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Tibial-graft fixation methods on anterior cruciate ligament reconstructions: a literature review

Abstract

Introduction

Anterior cruciate ligament (ACL) reconstruction is the most performed orthopedic surgical procedure. The result of ACL reconstructions depends on multiple technical variables, including tension to be applied to the graft for fixation, knee-flexion angle during fixation and the type of fixation to the bone.

Objective

To carry out a survey of the literature with the best evidence on these themes.

Methods

Literature review about methods of tibial-graft fixation in ACL reconstructions – tension applied at the time of fixation, type of graft fixation, and knee-flexion degree during tibial fixation.

Results

Thirty studies on the selected topics were found. Most studies point to graft-tension levels close to 90 N to obtain the best results. Regarding the knee-flexion angle, multiple studies suggest that fixation at a 30° angle would bring superior biomechanical advantages. Regarding the type of implant for fixation, it is not possible to affirm the superiority of one method over another in clinical outcomes.

Conclusions

There is no consensus on the best method for tibial fixation of the grafts in ACL reconstructions regarding tension, type of implant and knee-flexion angle. However, the analysis of the studies pointed to certain trends and allowed the drawing of specific conclusions.

Background

Anterior cruciate ligament (ACL) reconstruction is the most performed orthopedic surgical procedure [1, 2]. An ACL lesion is the most common ligamentous injury to the knee and results in 129,000 to 200,000 reconstructions per year in the United States and 400,000 worldwide [3].

Several reconstruction techniques have been described [4] including, especially, the isometric and the anatomical techniques. However, ACL anatomical reconstruction has been related to a better restoration of knee stability, both anteroposterior and rotational [5,6,7]. It is vital that surgeons understand the relationship between the tunnel position, graft fixation and graft length during knee-flexion-extension [8,9,10].

Several studies report that ACL reconstructions depends on multiple variables, including graft selection, intra-articular graft position, type of bone fixation, graft tension and knee-flexion angle at the time of fixation [11], with the last two surgical parameters under direct control of the surgeon. The association of these factors and the wide variety of fixation devices available allows the surgeon to directly influence knee kinematics and tibiofemoral compression forces [7, 12, 13]. The ideal amount of tension to be applied and the ideal knee-flexion angle at the time of tibial-graft fixation are still undetermined [14].

There are few studies on the topic in the literature, and the decision on which technique to use is often not based on objective criteria. Given this reality, we intend to present, compare and discuss the data and information found in the current literature on the best evidence levels available.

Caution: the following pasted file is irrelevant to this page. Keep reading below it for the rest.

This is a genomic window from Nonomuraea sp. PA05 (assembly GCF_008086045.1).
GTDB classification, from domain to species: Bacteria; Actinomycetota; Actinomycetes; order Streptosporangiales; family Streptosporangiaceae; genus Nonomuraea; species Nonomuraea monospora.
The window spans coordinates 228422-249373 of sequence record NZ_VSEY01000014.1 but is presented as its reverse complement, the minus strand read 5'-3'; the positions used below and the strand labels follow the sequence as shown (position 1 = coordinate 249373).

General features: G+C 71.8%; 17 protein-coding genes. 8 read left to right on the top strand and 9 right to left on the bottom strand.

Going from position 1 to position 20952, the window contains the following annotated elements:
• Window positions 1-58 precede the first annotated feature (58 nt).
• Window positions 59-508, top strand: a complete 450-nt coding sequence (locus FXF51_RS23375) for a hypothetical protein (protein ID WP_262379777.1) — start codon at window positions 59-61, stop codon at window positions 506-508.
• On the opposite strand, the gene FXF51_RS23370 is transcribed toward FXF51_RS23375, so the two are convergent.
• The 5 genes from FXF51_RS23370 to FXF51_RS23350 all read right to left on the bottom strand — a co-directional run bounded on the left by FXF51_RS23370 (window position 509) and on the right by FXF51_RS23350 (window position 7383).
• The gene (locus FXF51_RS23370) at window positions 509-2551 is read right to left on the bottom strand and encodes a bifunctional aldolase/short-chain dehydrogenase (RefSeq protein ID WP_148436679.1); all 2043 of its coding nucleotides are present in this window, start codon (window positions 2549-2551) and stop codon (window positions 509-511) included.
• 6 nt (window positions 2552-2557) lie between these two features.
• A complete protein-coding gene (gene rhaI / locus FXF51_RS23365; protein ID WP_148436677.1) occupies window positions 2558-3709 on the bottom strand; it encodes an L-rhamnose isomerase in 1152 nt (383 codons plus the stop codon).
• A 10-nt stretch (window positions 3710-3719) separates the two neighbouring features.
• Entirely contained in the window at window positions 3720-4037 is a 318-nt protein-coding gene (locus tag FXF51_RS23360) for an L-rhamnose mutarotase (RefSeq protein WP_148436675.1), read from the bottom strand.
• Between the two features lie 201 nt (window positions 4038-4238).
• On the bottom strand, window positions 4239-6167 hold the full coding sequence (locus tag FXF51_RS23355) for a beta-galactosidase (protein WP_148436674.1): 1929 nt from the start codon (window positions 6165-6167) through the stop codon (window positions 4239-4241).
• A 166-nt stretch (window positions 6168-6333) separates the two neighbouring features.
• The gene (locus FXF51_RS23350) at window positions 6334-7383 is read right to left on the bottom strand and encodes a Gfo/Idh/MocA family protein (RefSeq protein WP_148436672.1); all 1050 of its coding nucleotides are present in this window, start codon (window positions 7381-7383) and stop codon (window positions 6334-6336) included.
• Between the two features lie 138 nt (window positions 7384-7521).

Methods

This literature review was carried out from July to December 2019 in order to raise the best evidence of the theme found in the literature so far.

Our search strategy involved the terms “Ligament reconstruction” AND “Anterior Cruciate Ligament” AND “Tibial fixation” OR/AND “Surgical technique.” We use SCIELO, SCOPUS and PubMed as search platforms. In addition, referenced and manual searches were performed using Google Scholar and the platforms already mentioned.

Three independent authors selected and evaluated potential studies for inclusion in this review. Disagreements about the studies were solved through discussions between two authors and, when necessary, with the intervention of a third author.

All studies involving tibial-graft fixation methods in ACL reconstructions that fulfill adequate criteria for methodology and conduction were included. These criteria were based on the presence of an experimental design (clinical trials, randomized or not) and type of observation (case-control studies, cohort studies) performed on humans or cadaveric models (biomechanical studies), in addition to literature reviews, systematic reviews and meta-analyses presenting analytical evaluation of outcomes were included. Of a total of 67 studies found, 30 met the methodological criteria for inclusion (Fig. 1).

Fig. 1
figure1

Flowchart showing the study selection method and characterization

Results

We identified and analyzed a total of 30 studies addressing the topic. There are multiple aspects associated with tibial-graft fixation during ACL reconstruction, highlighting three directly related variables: tension given to the graft, knee angle during fixation and implant types. Table 1 shows the characteristics of the works included in this study and their respective results for each of the highlighted topics.

Table 1 Included studies’ characteristics separated by theme. All the conclusions described on the table are based on a p value < 0.05

Regarding the graft tension

Eight studies were found addressing the theme. The amount of ideal force applied to the graft before fixation is a matter of considerable debate, with most authors recommending between 20 and 90 N of initial graft tension [1, 15].

Regarding the knee-flexion angle when fixing the graft